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SiX plugfest report: encouraging, but could do better
Dutch educational standards working group SiX just published the results of its plugfest. Over the day, various managed/virtual learning environments were required to import, export and display a standardised set of ADL SCORM 1.2, IMS Content packaging 1.3, IMS QTI 1.2 and IMS Enterprise 1.1 data. Result: familiar problems and remarkable differences between products.
SiX' plugfest set-up was to send participants a set of relatively house-trained packages two weeks in advance, and then have participating VLE/MLE vendors show and tell the results during the plugfest day itself. The advantage being that there's a known, level playing field and no arguing over who's tool is to blame if things don't quite proceed according to plan ("it's your editor!" "no, it's your @ VLE!"). The disadvantage of the approach is that it may be a little far from a real world where bad packages get shunted from one MLE to another.
The weak points identified in the report include a relative lack of support for the latest versions of the specs. The SiX packages where made against the latest versions of the specs, while many VLEs supported only older versions. Also, many tools had uneven support for specs: they could either import them, but not export them, or vice versa.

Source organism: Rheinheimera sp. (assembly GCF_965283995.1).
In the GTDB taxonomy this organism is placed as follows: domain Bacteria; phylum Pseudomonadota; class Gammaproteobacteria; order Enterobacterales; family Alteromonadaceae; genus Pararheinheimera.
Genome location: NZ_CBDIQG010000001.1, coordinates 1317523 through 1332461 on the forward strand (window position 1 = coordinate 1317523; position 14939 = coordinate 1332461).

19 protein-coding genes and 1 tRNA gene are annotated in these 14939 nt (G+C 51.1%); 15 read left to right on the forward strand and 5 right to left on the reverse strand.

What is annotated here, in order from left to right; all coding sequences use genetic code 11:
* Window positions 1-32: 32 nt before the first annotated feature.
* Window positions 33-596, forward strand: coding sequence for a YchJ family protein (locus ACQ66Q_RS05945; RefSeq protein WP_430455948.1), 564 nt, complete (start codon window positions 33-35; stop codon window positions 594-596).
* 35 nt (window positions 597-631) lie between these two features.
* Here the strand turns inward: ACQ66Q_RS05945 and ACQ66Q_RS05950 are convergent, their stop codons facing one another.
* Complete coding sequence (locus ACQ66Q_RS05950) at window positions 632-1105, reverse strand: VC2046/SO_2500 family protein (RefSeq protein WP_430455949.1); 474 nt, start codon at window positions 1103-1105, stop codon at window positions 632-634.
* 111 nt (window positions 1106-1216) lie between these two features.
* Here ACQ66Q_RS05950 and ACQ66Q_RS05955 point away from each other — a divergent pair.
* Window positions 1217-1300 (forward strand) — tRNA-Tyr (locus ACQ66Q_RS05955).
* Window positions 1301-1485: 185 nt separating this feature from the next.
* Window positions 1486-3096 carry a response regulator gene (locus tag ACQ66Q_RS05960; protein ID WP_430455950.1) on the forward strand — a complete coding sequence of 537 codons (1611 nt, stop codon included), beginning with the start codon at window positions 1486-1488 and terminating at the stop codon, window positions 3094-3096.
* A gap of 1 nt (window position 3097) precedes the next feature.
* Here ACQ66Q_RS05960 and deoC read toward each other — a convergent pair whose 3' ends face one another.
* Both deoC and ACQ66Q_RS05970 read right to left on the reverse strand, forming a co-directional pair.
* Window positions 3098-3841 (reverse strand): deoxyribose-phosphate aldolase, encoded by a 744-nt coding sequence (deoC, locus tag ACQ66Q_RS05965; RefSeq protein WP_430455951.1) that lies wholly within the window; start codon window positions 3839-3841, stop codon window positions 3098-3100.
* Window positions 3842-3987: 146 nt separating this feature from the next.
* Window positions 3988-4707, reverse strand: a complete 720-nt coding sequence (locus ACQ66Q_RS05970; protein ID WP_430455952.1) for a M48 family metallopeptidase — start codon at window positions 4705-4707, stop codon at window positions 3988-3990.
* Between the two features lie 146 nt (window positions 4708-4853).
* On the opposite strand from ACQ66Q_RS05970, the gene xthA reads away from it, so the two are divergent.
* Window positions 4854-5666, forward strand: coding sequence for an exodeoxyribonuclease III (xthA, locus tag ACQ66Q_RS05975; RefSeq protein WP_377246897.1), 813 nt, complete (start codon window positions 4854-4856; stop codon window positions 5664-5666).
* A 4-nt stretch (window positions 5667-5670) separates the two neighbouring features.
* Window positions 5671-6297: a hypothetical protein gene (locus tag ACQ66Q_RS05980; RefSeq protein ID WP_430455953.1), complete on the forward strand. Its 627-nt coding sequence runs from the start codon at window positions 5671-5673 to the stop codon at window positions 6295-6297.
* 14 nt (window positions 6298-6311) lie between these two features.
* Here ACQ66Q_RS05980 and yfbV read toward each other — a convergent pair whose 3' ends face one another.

In terms of degree of support, SCORM 1.2 and IMS Content Package 1.3 were supported best, with QTI and Enterprise more variable. Not suprising, really, considering that IMS Content Package 1.3 is merely a later development of the spec that SCORM 1.2 uses, and that QTI is a very large and all encompassing spec. Enterprise ought to be better supported, but perhaps VLE vendors feel (erroneously) that it is more of an MLE thing.
Bearing in mind that not all products are meant to be complete VLEs (e.g. Question Mark Perception did very well in its niche), the best pupils in the class were Threeships and Giunti's Learn eXact 1.5. The worst the Harvest Road Hive repository and Blackboard 6. The first supported none of the polled specs, even if it does nifty things with IMS Meta-Data and has plans to support proper package aggregation and disaggregation in the (near) future. The latter supports SCORM 1.2 out of the box, and that's it. Anything else either requires extra extensions (building blocks), third party programs, custom solutions or, perhaps, a new version.
SiX published a summary of results (390 Kb, pdf, English). Presentations of the vendors and much else that was discussed during the SURF education days conference is available on the SURF Onderwijsdagen 2002 page
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